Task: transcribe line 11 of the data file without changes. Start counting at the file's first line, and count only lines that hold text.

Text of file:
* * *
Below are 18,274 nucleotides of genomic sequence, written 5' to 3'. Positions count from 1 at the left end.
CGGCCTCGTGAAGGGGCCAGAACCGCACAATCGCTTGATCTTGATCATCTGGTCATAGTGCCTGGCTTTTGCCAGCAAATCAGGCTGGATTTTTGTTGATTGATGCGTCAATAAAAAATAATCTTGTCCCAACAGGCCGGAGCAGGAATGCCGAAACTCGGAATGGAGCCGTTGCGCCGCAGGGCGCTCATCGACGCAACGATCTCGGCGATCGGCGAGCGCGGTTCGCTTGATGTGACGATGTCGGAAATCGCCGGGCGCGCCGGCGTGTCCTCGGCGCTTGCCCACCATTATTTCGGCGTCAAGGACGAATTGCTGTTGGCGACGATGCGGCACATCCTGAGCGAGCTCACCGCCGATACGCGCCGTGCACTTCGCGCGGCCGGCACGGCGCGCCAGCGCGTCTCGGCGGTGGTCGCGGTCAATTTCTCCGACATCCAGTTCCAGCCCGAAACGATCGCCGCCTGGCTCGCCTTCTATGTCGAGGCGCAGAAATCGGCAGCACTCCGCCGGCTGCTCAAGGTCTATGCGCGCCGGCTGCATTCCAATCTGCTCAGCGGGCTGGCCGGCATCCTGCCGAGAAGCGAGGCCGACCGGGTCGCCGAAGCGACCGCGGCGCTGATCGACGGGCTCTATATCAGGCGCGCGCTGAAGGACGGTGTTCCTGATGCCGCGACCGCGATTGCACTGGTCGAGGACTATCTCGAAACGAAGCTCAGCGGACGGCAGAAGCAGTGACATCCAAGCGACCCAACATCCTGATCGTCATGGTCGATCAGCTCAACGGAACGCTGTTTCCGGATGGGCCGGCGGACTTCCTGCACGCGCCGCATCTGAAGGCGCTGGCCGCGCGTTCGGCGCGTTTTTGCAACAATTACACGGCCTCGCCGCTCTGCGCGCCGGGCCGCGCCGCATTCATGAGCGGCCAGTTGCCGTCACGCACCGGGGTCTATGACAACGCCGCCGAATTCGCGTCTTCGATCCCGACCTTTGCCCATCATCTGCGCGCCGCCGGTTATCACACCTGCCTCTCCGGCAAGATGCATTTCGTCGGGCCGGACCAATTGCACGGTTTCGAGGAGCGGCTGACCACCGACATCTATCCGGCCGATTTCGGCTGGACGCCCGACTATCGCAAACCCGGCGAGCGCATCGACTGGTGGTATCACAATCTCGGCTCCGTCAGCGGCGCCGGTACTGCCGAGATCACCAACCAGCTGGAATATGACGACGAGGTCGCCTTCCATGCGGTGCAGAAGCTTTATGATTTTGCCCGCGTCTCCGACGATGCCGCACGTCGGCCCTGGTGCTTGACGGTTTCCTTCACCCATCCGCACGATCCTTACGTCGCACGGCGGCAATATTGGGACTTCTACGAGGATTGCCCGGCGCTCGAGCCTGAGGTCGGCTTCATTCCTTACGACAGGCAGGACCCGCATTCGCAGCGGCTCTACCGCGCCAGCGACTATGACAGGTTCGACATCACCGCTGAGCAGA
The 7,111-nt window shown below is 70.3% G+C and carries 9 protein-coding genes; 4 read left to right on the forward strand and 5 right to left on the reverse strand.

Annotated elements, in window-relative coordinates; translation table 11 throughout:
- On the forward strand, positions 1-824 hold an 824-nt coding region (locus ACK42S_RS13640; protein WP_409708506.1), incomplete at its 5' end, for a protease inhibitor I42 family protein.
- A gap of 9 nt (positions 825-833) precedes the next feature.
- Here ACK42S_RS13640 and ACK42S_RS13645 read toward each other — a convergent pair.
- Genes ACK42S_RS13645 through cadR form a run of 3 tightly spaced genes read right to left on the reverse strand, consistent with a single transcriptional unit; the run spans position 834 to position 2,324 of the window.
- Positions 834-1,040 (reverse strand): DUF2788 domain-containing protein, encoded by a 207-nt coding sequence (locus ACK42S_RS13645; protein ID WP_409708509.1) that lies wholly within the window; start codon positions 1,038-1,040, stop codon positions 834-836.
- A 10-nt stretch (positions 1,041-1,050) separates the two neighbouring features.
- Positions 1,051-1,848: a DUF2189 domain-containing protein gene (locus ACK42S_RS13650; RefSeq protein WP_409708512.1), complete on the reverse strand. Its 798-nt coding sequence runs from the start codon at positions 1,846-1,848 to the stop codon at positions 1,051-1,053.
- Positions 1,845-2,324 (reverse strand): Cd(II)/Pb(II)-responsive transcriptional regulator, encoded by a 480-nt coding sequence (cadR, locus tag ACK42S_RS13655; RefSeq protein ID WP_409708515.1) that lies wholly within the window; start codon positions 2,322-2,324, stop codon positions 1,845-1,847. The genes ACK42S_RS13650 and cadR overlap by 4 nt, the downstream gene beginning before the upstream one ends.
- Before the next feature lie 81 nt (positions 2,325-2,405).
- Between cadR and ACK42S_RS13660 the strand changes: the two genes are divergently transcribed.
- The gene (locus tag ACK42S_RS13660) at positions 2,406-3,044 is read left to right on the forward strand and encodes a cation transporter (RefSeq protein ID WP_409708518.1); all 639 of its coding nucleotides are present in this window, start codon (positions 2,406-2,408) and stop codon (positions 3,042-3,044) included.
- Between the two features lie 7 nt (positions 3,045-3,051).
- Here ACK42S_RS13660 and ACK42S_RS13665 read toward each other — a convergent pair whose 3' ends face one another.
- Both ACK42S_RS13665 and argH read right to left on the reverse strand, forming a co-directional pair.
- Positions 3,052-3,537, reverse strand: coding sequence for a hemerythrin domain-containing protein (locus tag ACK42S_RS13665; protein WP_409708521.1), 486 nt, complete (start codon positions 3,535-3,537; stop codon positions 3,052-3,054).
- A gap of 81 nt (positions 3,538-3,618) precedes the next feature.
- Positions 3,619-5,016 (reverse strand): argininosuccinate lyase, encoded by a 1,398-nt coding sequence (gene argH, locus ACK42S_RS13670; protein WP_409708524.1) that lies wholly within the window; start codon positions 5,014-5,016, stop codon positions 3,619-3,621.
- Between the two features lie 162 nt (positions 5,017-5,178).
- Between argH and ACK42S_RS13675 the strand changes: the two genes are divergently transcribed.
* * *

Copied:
- Positions 1,051-1,848: a DUF2189 domain-containing protein gene (locus ACK42S_RS13650; RefSeq protein WP_409708512.1), complete on the reverse strand. Its 798-nt coding sequence runs from the start codon at positions 1,846-1,848 to the stop codon at positions 1,051-1,053.